Two Newer Studies Found An Increased Venous Thromboembolism (VTE) Risk in Yasmin Users Compared To Levonorgestrel-Containing Birth Control Pills
(Posted by Tom Lamb at DrugInjuryWatch.com)
UPDATE: New research suggests that women who use oral contraceptives (OCs) containing drospirenone (DRSP) have an increased risk of venous thromboembolism (VTE) compared with users of birth control pills containing levonorgestrel . These findings are from a Danish study published by the British medical journl BMJ online October 25, 2011:
Risk of venous thromboembolism from use of oral contraceptives containing different progestogens and oestrogen doses: Danish cohort study, 2001-2009. Lidegaard Ø, Nielsen LH, Skovlund CW, et al. BMJ 2011; DOI: 10.1136/bmj.d6423. Full text available for FREE at BMJ web site.
UPDATE: "New safety label for birth control pills -- Bayer to include blood clot risks on Yaz and Yasmin packages" (4/9/10, Associated Press)
"BAYER UPDATES LABELS FOR YAZ and YASMIN -- Body of Evidence Affirms VTE Risk/Benefit Profile for YAZ and Yasmin Is Comparable to Other Combination Oral Contraceptives" (4/9/10, Bayer Press Release)
In October 2009 we reported that Yasmin and YAZ birth control pills were under scrutiny by drug regulators in Europe.
Now, a March 26, 2010 press release issued by Bayer HealthCare and Bayer Schering Pharma gives us an update on this safety review in the European Union (EU), in particular the part which focused on the risk for venous thromboembolism (VTE) in Yasmin users.
The bulky, and perhaps promotional, title of this March 2010 Bayer press release is: "CHMP’s Pharmacovigilance Working Party completes review: Bayer will update Yasmin® label in the EU -- Positive benefit/risk profile of Yasmin® confirmed".
From it we learn that Bayer will update the prescribing information -- also referred to as the package insert, or label -- for Yasmin (drospirenone / ethinylestradiol) in the EU to include results of the following four epidemiological studies:
1) Dinger, Jürgen et al.: The safety of a drospirenone-containing oral contraceptive: final results from the European Active Surveillance study on Oral Contraceptives based on 142,475 women-years of observation. In: Contraception, 75, 2007, 344–354. [Publication of EURAS data]
2) Seeger, John et al.: Risk of Thromboembolism in Women Taking Ethinylestradiol/Drospirenone and Other Oral Contraceptives. In: Obstetrics & Gynecology, Vol. 110, No. 3, September 2007, 587–893. [Publication of INGENIX data]
3) Lidegaard O, Lokkegaard E, Svendsen AL, Agger C. Hormonal contraception and risk of venous thromboembolism: national follow-up study. BMJ. 2009;339:b2890. [Lidegaard publication]
4) Van Hylckama Vlieg A, Helmerhorst FM, Vandenbroucke JP, Doggen CJ, Rosendaal FR. The venous thrombotic risk of oral contraceptives, effects of oestrogen dose and progestogen type: results of the MEGA case-control study. BMJ. 2009;339:b2921. [Van Hylckama Vlieg publication]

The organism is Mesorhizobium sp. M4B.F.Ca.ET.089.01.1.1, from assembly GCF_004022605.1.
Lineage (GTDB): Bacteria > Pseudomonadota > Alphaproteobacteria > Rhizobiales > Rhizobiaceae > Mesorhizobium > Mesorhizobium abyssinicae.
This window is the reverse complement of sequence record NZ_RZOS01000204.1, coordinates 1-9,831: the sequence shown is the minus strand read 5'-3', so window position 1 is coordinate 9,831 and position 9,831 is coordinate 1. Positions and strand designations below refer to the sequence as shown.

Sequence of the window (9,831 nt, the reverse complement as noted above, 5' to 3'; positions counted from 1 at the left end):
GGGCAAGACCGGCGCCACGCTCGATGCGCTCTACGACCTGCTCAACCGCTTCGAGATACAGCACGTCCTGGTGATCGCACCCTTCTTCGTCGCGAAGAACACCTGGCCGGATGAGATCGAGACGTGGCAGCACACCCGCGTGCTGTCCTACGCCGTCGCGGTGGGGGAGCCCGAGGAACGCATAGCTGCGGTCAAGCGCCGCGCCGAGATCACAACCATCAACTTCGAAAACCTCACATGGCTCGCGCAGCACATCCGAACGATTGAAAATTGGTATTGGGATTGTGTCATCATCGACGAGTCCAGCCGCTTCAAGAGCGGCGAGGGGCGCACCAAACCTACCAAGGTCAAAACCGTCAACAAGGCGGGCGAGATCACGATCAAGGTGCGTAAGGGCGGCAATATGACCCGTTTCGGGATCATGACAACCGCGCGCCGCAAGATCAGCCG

Also from this Bayer press release about the Yasmin label change in Europe we get this "interpretation" of those four medical studies:
Bayer sponsored two large observational post authorization safety studies (EURAS and Ingenix) on combined oral contraceptive (COC) use for European and US (Food and Drug Administration) Health Authorities. These prospective cohort studies conducted by independent investigators found that the risk for venous thromboembolism (VTE) in Yasmin users is comparable to the risk found for women who use levonorgestrel-containing COCs. Bayer Schering Pharma will update the European Summary of Product Characteristics for Yasmin with these results.
At the request of the Pharmacovigilance Working Party (PhVWP) of the Committee for Medicinal Products for Human Use (CHMP) two recently published retrospective studies (Lidegaard et al., van Hylckama Vlieg et al.) will also be included in the update. These two studies found the VTE risk in Yasmin users to be between the risk associated with levonorgestrel-containing COCs and desogestrel/gestodene-containing COCs. The results of one of these two studies were not statistically significant. Leading epidemiologists as well as Bayer Schering Pharma,[sic] have identified several methodological issues in these recently published studies that need to be clarified before a final conclusion on Yasmin’s VTE risk can be made. Bayer Schering Pharma is working with the PhVWP on a reanalysis of some of these data.
It is unclear whether the Yasmin label change will be done in the near future or only after this "reanalysis" by Bayer of the two studies (#3 and #4, above) which found an increased VTE risk in Yasmin users compared to levonorgestrel-containing COCs.
We will watch for the revised Yasmin label to come out in the EU, and we ask our European readers for their assistance in that regard.
Of course, one cannot help but wonder if and when a similar change to the package insert for Yasmin (and perhaps YAZ) will be made by Bayer in the U.S.
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